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Traffic near proposed homes bemoaned

Judy Cartoscelli was raking leaves in her front yard Thursday afternoon, but you couldn’t hear her over the roar of the cars hurtling down the hill in front of her Red Dog Road home.

“Oh, it’s awful,” Cartoscelli said. “I’ve sent pictures of the accidents to the Board of Supervisors. It’s like a freeway here,” on the last long hill into Nevada City. “If they went the 35 mph speed limit, it would be all right, but they don’t.”

Cartoscelli said most of her neighbors are dead set against the proposed Deer Creek Park II subdivision three miles east, a project that would bring an estimated 1,600 to 2,000 more cars near their homes every day.



“It’s a safety issue,” Cartoscelli said. “I’ve had mailboxes wiped out three times.”

An inordinate amount of the traffic is from SUV drivers, “who think they can go fast because they have four-wheel-drive,” Cartoscelli said. “All the accidents in the snow have been four-wheel-drives out here.”




Cartoscelli and her neighbors’ concerns echoed many others offered earlier this week at a hearing about the subdivision. Three different appeals to the subdivision’s environmental report were rejected by the board.

But the supervisors clearly stated to developer Lance Amaral that they would not speed up the pace of the five-years-and-counting project. In addition, the board will not completely reject the appeals to the environmental report until some questions are answered about how report was conducted.

In the meantime, Amaral expressed relief that the supervisors passed the environmental report.

“Finally, maybe we can start talking about the project,” he said. “After five years, now we can agree on the facts.

“Nobody has been willing to talk,” he added. “But I’m here – give me a call.”

Five questions asked

On Dec. 12, the supervisors hope to receive answers to five remaining questions about the environmental report. They ordered county staff to :

• Clarify the daily trip numbers along Red Dog Road and Boulder Street into Nevada City.

• Outline Red Dog Road improvements that would handle more traffic and fire evacuations.

• Explain how three heritage oaks will not be damaged on the 580-acre property.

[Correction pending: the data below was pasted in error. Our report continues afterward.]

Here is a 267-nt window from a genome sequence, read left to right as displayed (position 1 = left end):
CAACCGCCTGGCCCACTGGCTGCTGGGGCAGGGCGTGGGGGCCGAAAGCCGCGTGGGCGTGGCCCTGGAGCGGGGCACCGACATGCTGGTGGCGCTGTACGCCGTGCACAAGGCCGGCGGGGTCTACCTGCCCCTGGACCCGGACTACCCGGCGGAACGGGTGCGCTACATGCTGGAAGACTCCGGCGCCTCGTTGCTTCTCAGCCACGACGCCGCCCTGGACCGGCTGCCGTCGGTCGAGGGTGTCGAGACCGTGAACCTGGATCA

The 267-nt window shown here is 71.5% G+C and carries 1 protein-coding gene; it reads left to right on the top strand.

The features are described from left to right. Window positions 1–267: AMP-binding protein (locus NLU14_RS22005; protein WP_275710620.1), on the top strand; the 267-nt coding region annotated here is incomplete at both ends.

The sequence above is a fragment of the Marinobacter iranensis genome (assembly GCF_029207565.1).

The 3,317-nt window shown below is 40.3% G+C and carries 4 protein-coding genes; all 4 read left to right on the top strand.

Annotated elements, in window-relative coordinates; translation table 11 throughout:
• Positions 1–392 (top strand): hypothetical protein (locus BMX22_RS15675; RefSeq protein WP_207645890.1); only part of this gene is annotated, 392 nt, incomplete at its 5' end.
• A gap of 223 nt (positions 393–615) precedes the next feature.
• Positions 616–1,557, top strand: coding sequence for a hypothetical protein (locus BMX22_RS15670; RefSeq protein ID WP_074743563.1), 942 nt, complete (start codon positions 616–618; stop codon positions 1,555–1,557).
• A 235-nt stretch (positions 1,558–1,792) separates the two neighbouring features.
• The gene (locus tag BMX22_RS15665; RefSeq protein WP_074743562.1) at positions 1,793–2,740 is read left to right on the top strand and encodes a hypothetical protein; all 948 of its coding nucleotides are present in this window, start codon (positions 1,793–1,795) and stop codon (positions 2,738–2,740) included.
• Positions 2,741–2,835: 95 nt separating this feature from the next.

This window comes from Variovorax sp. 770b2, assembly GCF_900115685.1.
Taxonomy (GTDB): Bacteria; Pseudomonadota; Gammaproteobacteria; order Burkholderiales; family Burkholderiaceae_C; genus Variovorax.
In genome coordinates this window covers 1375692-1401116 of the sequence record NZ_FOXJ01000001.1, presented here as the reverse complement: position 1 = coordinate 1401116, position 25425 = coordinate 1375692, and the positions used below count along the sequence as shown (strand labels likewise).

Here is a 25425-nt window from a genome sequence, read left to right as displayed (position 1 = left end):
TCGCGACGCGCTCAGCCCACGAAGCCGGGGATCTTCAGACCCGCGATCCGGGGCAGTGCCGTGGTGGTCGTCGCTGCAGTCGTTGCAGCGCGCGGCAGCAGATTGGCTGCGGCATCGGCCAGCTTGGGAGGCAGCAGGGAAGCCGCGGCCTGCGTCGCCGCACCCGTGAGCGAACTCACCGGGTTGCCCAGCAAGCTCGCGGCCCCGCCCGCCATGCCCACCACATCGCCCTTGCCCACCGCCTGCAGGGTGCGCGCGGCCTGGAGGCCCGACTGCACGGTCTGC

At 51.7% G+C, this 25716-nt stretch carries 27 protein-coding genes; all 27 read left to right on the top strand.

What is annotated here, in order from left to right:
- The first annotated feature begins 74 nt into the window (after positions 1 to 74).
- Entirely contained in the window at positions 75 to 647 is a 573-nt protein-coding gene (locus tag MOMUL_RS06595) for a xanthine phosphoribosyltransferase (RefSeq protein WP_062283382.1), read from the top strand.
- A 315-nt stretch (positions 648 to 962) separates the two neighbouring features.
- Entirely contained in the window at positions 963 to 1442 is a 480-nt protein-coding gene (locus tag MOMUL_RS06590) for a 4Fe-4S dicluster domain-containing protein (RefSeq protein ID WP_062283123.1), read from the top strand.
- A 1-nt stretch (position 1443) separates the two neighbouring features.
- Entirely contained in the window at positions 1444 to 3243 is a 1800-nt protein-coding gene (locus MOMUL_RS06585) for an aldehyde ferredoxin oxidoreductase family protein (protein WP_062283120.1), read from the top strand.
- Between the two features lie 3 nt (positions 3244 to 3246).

• Clarify septic design issues.

• Show that fees and construction of trails would satisfy the recreation impact of the subdivision.

Not all neighbors are pitted against the project.

Karen Howe lives two doors down from Cartoscelli and hopes another road can be cut one day that is higher up the mountain to relieve her road traffic. But as the wife of a contractor who makes a living from growth, she can see the need for housing in an ever-expanding Nevada County.

“I know a lot of my neighbors are against it, but building is going on all over up here,” Howe said. “Traffic is the main issue, and they need a second way out for fire (from the subdivision). But the development is here. That’s the way of the world right now.”

About one-half mile west, where Red Dog Road becomes Boulder Street in Nevada City, Lex Matteini also sees both sides.

“I feel divided,” he said looking out his back window at Deer Creek, his refuge from the Boulder Street noise out front. “Nimby-ism goes too far and people need a place to live.” (Nimby-ism refers to the acronym for “Not in My Backyard,” a sentiment of some who oppose growth.)

For Matteini, it’s more of a philosophical issue about how growth is handled in Nevada County, particularly near and within Nevada City and Grass Valley.

“I’m disinclined to encourage all the cars,” Matteini said. “I’m not against growth, but I would like to see it not be single detached homes where everybody (depends on) a car to get everywhere. We need more high-density places in downtown Nevada City and Grass Valley.”

A few doors down on Boulder Street, Larry Cain of Fresno has a second home that he will one day move to permanently. While fixing the place up the past few years, he constantly heard cars and trucks banging on the potholed pavement in front of his home.

“It was just deafening,” Cain said. “They just got the road paved, but with the load of traffic and trucks, it’s not long before the road deteriorates again. This street really can’t handle a whole lot more traffic.”

ooo

To contact Senior Staff Writer Dave Moller, e-mail davem@theunion.com or call 477-4237.

What’s next?

The Nevada County Board of Supervisors will consider appeals to the environmental impact report on the Deer Creek Park II subdivision one final time at its Dec. 12 meeting. Their meeting will include answers and clarifications to five questions raised in this week’s hearing by residents about how the study was handled.

The meeting will start at 9 a.m. at the Eric Rood Administrative Center, 950 Maidu Ave., Nevada City. The time when the matter will be heard has not been determined, but can be found a few days prior to the meeting on the county’s Web site under “Supervisors Agendas” at http://www.mynevadacounty.com.

– Dave Moller


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